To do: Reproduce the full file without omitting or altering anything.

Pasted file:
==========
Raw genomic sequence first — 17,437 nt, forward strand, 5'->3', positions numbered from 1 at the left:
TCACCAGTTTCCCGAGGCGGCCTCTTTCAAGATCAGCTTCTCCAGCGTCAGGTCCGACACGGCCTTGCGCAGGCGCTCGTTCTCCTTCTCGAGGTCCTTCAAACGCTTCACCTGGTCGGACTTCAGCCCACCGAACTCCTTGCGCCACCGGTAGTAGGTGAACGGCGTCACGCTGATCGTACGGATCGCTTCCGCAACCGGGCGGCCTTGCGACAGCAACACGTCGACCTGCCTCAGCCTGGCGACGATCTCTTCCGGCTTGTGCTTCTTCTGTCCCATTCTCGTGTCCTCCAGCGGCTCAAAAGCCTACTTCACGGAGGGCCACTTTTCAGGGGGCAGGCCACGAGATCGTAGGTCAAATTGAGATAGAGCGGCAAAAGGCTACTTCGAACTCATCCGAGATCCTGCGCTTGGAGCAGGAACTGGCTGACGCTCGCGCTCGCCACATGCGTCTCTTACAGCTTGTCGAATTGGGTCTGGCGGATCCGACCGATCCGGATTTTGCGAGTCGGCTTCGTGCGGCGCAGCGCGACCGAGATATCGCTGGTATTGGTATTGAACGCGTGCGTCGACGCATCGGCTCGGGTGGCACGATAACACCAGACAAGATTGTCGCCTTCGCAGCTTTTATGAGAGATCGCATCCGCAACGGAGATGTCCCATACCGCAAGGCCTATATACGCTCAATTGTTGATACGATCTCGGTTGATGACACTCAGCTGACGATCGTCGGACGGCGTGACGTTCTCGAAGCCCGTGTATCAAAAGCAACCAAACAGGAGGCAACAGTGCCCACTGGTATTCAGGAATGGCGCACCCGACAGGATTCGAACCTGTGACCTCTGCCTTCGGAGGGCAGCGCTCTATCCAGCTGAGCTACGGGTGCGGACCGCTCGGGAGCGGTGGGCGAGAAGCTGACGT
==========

Raw genomic sequence first — 17,437 nt, forward strand, 5'->3', positions numbered from 1 at the left:
TCACCAGTTTCCCGAGGCGGCCTCTTTCAAGATCAGCTTCTCCAGCGTCAGGTCCGACACGGCCTTGCGCAGGCGCTCGTTCTCCTTCTCGAGGTCCTTCAAACGCTTCACCTGGTCGGACTTCAGCCCACCGAACTCCTTGCGCCACCGGTAGTAGGTGAACGGCGTCACGCTGATCGTACGGATCGCTTCCGCAACCGGGCGGCCTTGCGACAGCAACACGTCGACCTGCCTCAGCCTGGCGACGATCTCTTCCGGCTTGTGCTTCTTCTGTCCCATTCTCGTGTCCTCCAGCGGCTCAAAAGCCTACTTCACGGAGGGCCACTTTTCAGGGGGCAGGCCACGAGATCGTAGGTCAAATTGAGATAGAGCGGCAAAAGGCTACTTCGAACTCATCCGAGATCCTGCGCTTGGAGCAGGAACTGGCTGACGCTCGCGCTCGCCACATGCGTCTCTTACAGCTTGTCGAATTGGGTCTGGCGGATCCGACCGATCCGGATTTTGCGAGTCGGCTTCGTGCGGCGCAGCGCGACCGAGATATCGCTGGTATTGGTATTGAACGCGTGCGTCGACGCATCGGCTCGGGTGGCACGATAACACCAGACAAGATTGTCGCCTTCGCAGCTTTTATGAGAGATCGCATCCGCAACGGAGATGTCCCATACCGCAAGGCCTATATACGCTCAATTGTTGATACGATCTCGGTTGATGACACTCAGCTGACGATCGTCGGACGGCGTGACGTTCTCGAAGCCCGTGTATCAAAAGCAACCAAACAGGAGGCAACAGTGCCCACTGGTATTCAGGAATGGCGCACCCGACAGGATTCGAACCTGTGACCTCTGCCTTCGGAGGGCAGCGCTCTATCCAGCTGAGCTACGGGTGCGGACCGCTCGGGAGCGGTGGGCGAGAAGCTGACGT